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Wednesday, February 1, 2023
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Freezing to death: Unheated homes killed 16,000 people in UK last year

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Staggering energy prices are taking a toll on those unable to pay their bills, a UK regulator has admitted, confirming that thousands of people may have died because of fuel poverty and lack of heating during winter.

The most vulnerable households spend more on their energy bills than wealthier ones, and “can, therefore, be at greater risk of fuel poverty,” according to a comprehensive new study by the Office of Gas and Energy Markets (Ofgem) on Thursday.

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Fuel poverty, a common UK term for customers who cannot afford to keep adequately warm at an affordable cost, “increases the risk that people [will] develop ill health,” it acknowledged.

Supermarkets are expected to increase prices as supplies of food, including fruit and vegetables imported from continental Europe, will be delayed at customs borders.

Over winter 2017-18, we estimate that fuel poverty may have contributed to 5,500 excess winter deaths and that 16,500 excess winter deaths may have been linked to people living in cold homes.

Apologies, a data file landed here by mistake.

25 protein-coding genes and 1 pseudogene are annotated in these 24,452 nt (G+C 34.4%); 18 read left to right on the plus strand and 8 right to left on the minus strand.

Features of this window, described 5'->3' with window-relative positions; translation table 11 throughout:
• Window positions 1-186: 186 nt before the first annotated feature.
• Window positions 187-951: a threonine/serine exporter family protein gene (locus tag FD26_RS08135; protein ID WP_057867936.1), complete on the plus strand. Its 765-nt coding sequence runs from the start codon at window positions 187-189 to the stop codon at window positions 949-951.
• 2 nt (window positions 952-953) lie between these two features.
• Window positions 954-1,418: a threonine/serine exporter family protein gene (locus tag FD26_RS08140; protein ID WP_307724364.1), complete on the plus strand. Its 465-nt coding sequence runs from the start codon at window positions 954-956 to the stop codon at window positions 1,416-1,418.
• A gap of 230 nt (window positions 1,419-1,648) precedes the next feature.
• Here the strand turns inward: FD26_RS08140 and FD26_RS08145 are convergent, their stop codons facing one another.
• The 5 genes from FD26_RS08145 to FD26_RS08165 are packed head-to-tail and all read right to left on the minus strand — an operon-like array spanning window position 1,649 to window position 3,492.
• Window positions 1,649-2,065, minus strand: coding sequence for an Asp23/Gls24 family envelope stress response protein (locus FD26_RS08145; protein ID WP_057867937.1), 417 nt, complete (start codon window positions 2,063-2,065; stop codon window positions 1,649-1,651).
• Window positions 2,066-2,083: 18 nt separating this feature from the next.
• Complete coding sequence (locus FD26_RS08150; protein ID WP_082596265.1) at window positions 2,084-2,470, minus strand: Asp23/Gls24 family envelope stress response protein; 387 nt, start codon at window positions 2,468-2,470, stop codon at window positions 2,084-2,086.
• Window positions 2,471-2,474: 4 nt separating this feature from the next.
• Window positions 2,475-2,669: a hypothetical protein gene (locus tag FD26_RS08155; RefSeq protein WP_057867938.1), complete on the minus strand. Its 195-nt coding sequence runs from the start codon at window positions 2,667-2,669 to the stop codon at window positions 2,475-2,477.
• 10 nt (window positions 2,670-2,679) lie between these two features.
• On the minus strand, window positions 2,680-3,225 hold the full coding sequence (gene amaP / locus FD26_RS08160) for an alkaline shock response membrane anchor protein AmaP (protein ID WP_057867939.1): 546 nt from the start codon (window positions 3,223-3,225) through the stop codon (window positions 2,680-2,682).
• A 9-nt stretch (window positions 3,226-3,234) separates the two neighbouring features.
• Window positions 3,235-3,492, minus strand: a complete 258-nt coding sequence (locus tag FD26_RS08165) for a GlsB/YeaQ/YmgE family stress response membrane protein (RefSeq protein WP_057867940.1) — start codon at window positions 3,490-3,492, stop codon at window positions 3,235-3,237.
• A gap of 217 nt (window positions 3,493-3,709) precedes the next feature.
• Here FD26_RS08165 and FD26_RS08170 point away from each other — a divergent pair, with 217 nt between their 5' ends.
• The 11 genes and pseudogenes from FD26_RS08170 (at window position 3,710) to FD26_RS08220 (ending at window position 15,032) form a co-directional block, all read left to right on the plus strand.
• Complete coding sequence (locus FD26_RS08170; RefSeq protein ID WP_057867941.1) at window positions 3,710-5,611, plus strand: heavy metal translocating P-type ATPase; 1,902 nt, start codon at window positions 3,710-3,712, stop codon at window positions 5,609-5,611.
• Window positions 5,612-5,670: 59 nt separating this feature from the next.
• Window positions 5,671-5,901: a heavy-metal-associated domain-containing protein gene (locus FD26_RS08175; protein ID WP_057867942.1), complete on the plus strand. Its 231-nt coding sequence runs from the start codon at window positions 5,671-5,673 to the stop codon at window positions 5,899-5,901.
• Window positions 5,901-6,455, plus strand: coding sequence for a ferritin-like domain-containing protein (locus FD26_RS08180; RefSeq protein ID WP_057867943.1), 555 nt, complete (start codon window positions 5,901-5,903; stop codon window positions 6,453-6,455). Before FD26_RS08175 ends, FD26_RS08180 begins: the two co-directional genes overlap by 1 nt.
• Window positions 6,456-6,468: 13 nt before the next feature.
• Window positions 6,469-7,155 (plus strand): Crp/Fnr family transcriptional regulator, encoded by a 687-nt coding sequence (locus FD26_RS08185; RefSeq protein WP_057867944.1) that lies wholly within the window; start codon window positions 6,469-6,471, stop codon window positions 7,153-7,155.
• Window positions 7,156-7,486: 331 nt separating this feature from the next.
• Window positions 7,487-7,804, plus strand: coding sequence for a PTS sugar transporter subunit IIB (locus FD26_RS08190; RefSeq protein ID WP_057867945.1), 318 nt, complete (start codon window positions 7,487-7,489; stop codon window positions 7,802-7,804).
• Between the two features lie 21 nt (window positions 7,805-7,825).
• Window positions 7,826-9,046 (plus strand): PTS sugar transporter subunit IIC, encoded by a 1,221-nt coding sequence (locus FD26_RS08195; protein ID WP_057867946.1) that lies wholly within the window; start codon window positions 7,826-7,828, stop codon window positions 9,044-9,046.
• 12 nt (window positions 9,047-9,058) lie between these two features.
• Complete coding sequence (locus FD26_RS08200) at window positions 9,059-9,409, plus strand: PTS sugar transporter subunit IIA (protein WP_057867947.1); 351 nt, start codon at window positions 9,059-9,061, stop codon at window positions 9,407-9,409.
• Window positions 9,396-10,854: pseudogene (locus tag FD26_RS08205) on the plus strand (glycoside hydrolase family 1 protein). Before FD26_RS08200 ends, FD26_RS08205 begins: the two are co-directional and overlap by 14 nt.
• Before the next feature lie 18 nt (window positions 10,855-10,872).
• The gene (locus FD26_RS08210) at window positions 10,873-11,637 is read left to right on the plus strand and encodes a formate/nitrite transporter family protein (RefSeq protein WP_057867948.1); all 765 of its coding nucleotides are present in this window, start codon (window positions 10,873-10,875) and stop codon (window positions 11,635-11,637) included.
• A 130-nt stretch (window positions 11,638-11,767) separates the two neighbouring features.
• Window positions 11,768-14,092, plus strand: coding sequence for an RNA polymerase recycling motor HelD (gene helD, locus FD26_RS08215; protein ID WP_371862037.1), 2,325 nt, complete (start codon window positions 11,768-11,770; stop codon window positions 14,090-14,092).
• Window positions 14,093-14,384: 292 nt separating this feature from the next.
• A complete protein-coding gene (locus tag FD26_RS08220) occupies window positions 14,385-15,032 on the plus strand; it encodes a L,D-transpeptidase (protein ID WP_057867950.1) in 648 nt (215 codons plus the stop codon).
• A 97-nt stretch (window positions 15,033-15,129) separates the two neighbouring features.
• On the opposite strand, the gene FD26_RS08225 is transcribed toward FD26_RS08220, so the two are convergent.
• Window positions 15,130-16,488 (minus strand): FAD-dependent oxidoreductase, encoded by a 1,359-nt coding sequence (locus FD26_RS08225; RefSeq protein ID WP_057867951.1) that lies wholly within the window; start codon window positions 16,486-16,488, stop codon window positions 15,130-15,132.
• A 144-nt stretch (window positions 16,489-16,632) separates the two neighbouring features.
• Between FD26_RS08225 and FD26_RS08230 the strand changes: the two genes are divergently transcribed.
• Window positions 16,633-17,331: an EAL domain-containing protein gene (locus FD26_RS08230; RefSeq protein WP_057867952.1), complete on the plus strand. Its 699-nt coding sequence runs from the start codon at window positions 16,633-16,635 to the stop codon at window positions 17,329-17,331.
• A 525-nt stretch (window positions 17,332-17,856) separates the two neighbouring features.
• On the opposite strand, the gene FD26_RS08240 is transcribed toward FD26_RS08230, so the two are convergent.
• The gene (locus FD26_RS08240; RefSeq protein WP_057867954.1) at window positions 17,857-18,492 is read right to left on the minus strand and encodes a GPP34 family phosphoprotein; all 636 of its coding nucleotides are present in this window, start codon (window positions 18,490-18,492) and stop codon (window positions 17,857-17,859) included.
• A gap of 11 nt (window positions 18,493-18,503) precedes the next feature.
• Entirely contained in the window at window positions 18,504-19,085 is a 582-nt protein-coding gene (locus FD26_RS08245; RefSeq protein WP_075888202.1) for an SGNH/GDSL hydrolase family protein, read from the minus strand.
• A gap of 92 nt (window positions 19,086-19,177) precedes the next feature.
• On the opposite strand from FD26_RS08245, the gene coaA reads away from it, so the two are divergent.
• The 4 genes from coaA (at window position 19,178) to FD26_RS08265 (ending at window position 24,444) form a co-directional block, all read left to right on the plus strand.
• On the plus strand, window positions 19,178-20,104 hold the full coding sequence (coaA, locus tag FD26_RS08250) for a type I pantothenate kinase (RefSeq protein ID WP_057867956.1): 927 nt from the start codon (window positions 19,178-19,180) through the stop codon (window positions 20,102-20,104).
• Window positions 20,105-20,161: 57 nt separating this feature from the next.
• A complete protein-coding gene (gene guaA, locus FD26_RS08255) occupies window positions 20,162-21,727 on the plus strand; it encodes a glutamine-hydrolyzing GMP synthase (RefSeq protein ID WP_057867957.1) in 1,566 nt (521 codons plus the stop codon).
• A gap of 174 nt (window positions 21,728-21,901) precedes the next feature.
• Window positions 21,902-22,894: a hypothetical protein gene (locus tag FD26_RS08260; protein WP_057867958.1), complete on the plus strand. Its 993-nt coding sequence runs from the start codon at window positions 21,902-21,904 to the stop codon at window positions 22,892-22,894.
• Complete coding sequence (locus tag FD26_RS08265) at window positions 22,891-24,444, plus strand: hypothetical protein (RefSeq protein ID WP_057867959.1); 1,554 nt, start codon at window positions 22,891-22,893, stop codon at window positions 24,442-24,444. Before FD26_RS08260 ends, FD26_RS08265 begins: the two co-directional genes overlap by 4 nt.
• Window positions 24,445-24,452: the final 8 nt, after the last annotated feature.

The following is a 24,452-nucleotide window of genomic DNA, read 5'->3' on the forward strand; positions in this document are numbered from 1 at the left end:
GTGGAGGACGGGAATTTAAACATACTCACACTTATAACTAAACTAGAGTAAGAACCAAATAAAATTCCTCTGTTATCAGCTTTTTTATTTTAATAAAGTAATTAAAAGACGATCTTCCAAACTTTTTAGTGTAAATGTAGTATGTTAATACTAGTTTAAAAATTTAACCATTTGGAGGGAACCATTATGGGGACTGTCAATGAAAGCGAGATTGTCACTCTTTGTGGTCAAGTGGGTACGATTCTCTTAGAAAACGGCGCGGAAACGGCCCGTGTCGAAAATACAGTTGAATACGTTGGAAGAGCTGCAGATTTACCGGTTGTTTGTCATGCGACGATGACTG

The shocking death toll occurred despite the government trying to make energy more “cost reflective” for disabled people, seniors and those living on income support. £2.5 billion ($3.8 billion) was spent on that effort, and maximum prices for standard tariffs were cut.

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The revelation comes as the UK braces itself for the consequences of its departure from the EU, which – as the government’s own findings suggest – will herald bad news for “low-income groups” in case of a “no-deal” scenario.

A hard Brexit will hit them most because a bigger proportion of their money is spent on food and fuel, according to the Operation Yellowhammer files disclosed at the demand of opposition MPs.

Read more: US thaws from Arctic deep freeze as death toll climbs

Supermarkets are expected to increase prices as supplies of food, including fruit and vegetables imported from continental Europe, will be delayed at customs borders.

And while no disruption to electricity or gas supplies is expected, there will “probably be marked price rises for electricity customers with associated wider economic and political effects,” the dossier warned.